On Thursday, May 13, the CDC announced new public health guidelines for fully vaccinated individuals in the United States. During a press conference, CDC director Rochelle Walensky announced that Americans who are vaccinated can safely gather outdoors and indoors without wearing masks or physically distancing. Based on the downward trajectory of cases and the scientific research, Dr. Walensky said the words that so many have longed to hear since the pandemic began. She told the vaccinated population, “You can do things you stopped doing because of the pandemic.”

The CDC provides more detail on the guidelines on their website, which clarifies that a “fully vaccinated” individual is someone for whom two weeks has passed since their second dose of the Pfizer or Moderna vaccine or since the single dose of the Johnson & Johnson vaccine. “If you don’t meet these requirements,” the CDC says, “you are NOT fully vaccinated. Keep taking all precautions until you are fully vaccinated.” These precautions include wearing a mask and staying at least six feet away from others.

For obvious reasons, many of those I’ve spoken to are excited about these new guidelines. Not only does it mean we can begin to live our lives more normally again, but because it hopefully will encourage the vaccine-hesitant to get their shots. Obviously for those with family members who cannot get vaccinated due to health reasons or age (the vaccine is not yet available to children under 12), things remain complicated.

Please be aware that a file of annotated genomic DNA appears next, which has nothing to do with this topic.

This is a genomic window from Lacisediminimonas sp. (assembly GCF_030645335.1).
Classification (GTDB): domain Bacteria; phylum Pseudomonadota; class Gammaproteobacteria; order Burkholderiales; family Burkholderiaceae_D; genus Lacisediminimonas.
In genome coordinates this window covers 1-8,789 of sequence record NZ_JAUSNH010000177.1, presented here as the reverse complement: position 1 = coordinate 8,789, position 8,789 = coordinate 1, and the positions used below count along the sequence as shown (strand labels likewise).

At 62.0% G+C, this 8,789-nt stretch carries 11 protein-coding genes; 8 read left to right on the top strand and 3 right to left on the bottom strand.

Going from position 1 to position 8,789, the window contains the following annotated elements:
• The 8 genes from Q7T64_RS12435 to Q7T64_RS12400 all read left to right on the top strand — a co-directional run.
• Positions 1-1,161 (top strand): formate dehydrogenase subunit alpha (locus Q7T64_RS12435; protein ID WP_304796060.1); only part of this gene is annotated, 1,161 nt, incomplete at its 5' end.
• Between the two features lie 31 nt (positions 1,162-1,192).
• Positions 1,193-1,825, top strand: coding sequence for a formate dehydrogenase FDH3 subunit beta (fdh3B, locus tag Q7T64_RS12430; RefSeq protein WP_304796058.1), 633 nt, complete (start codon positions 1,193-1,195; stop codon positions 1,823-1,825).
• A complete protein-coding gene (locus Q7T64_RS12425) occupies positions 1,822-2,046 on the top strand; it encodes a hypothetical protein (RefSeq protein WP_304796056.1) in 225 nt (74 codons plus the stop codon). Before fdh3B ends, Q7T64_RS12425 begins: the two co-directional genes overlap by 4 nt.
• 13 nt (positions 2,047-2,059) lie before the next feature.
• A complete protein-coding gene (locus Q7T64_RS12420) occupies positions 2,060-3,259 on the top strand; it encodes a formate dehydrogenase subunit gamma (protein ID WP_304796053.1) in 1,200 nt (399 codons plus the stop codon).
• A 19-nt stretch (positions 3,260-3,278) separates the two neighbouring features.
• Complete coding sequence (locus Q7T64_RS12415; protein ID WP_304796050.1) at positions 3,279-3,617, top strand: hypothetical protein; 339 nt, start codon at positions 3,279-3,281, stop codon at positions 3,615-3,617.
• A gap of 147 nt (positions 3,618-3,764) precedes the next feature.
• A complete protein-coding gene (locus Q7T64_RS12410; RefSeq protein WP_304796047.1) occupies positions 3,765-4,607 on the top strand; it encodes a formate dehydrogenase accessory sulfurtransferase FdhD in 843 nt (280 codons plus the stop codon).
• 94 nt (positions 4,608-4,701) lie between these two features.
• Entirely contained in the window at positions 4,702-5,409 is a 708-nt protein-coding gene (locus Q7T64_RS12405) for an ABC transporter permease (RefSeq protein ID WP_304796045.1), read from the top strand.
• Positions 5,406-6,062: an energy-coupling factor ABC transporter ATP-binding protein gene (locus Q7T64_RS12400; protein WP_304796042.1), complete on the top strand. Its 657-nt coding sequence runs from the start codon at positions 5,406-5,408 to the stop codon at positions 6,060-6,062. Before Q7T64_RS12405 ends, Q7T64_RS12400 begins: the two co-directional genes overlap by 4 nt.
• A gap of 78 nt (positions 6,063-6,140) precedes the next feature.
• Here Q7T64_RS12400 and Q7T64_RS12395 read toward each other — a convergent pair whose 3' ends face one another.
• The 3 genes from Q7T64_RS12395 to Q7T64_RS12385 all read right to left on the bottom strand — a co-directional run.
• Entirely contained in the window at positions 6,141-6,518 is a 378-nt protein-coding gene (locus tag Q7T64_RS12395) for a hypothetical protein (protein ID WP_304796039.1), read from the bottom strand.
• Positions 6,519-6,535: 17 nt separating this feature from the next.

As has been the case throughout the pandemic, the changing guidelines provoke new social and moral questions. Those of us who are vaccinated have to consider whether to wear a mask while out in public in order to help those who aren’t vaccinated feel safer? Some might wonder whether wearing a mask after receiving the vaccine is just virtue-signaling. Additionally, those who are not vaccinated (including those who have decided not to take the vaccine for moral reasons), might be tempted to act as if they are—so that they can return to normal daily living.

As Catholics, we have the deposit of faith and the Magisterium of the Church to help us make these decisions. St. Paul offers some practical guidance in his first letter to the Corinthians that is relevant here. After he explains that Christians are not morally prohibited from eating meat that has been sacrificed to idols, he cautions that they “make sure that this liberty of yours in no way becomes a stumbling block to the weak” (1 Cor. 8:9). In other words, he’s advising us to be mindful of our public actions. Even if they aren’t sinful in themselves, we also want to avoid causing scandal.

On his Facebook page, Catholic writer Mark Shea applied the same principle to the CDC guidelines. He wrote, “I regard mask-wearing now as Paul regarded eating meat. I’m fully vaxed and don’t need to. But if it eases those around me or the house rules of the store or theatre or parish still require it, I will wear the mask out of consideration for others.”